However, this study, while interesting, did not use real firearms,. Instead, participants were provided with a realistic airsoft gun. The gun was armed with .43 caliber rubber training rounds at a target 20 feet (6.1 meters) away. While this cannot completely simulate firing a real gun, it is a realtively close approximation.
Can computer games help train soldiers?
The kind of war games most readers will be used to, while fun to play, turn out not the best training for real-life combat. For example, most games tend to center around a kind of "one-man-army", or "supersoldier" kind of experience where players can absorb a lot of hits (relatively speaking) and break cover frequently with little "cost" to them.
The reality of modern warfare is nothing like this. Military units are just that, groups of soldiers working together on a common mission. They are not a collection of individuals who can effectively fight independently.
They must work together.
Of course, game developers are not entirely to blame here. They need to make a product that individual players will enjoy playing either on their own or with their friends. Computer games are, in essence, something of a trade-off between reality and providing an entertaining and immersive experience.
In fact, from a combat preparedness point of view, computer games may be more of a hindrance than a benefit as they provide players with a false sense of competence.
Serving soldiers, like Requesto, who was interviewed by IGN, think it is necessary to labor this point.
"Number one, you don't act by yourself, the key to winning and staying alive is communication. Number two, you're not alone. You are fighting to protect the man on your right and the man on your left," he explained. This is not the same as if your squadmates are AIs or players located halfway across the globe.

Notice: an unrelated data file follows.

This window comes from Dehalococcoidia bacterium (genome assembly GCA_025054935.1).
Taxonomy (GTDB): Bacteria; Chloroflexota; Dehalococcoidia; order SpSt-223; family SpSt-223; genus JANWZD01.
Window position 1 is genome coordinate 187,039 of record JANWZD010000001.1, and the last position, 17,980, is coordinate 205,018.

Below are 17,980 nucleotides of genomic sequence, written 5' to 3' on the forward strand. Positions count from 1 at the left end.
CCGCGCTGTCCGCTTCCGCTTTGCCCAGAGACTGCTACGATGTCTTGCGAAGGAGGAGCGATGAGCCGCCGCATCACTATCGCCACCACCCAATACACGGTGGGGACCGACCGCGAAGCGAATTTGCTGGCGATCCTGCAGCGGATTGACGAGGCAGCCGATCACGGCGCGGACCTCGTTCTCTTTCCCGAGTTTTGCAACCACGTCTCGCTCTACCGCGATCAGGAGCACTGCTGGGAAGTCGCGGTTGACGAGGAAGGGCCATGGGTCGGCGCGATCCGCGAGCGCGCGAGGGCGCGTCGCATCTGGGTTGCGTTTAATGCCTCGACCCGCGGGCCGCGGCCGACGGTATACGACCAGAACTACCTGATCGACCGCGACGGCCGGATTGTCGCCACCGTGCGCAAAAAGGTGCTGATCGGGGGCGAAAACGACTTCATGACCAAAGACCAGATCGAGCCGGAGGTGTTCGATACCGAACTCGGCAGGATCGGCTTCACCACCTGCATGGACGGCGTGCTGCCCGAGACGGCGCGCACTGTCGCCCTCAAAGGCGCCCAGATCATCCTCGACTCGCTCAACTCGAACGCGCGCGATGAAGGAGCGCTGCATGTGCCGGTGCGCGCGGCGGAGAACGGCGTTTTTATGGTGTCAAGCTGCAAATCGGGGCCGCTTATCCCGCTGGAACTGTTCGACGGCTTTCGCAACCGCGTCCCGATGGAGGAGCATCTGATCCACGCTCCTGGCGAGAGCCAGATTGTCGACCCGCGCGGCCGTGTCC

Another issue with computer games is the complete lack of battle fatigue (physical and mental), along with the now well-documented phenomena of post-traumatic stress disorder. There is also no real risk in these games, no matter how realistic. There are no consequences such as feelings of stress and terror, guilt or regret at taking another human's life, pain from being injured yourself, or the grief of losing close friends or family in battle.
There are also the more mundane aspects of war that are not included in computer games, for obvious reasons. War is, as the famous quote says, is "99% boredom and 1% terror".
Most of the time soldiers spend their time conducting menial tasks like cleaning, maintaining their gear, preparing food, and even filling out paperwork. Anyone whose idea of battle comes from combat-based computer games may be surprised at how much of a soldier's time is spent in not engaging the enemy.
That being said, that does not mean that computer games cannot be used, at least in part, to train actual soldiers in the real world. In fact, some games do form a key part of a modern soldier's multi-faceted training.
Simulations, akin to commercially available simulator computer games, have long been used in military training. Aircrew and tank crew, for example, are regularly trained on simulated environments using programs like "Close Combat Tactical Trainer" and "Advanced Gunnery Training Systems".
But, it is important to note that virtual training programs, using specialist or online games, tend to only form part of training new recruits rather than veteran warriors.
One of the main benefits of using computer games in this way is to introduce battle tactics, squad coherency, and familiarity to in-battle commands. Soldiers can, for example, get a basic understanding of why particular orders are given and see the tactical reasoning behind them without the blinding effects of the "fog of war".
They can also help reduce "skill fade" for soldiers during their downtime, albeit in a limited way.
Interestingly enough, prior to the rise of computer games, soldiers were often encouraged to play strategic board games (chess, Risk, etc).
So, while computer games are used to train armed forces, the reason is not necessarily to learn any "real" combat skills. They are simply a training aid.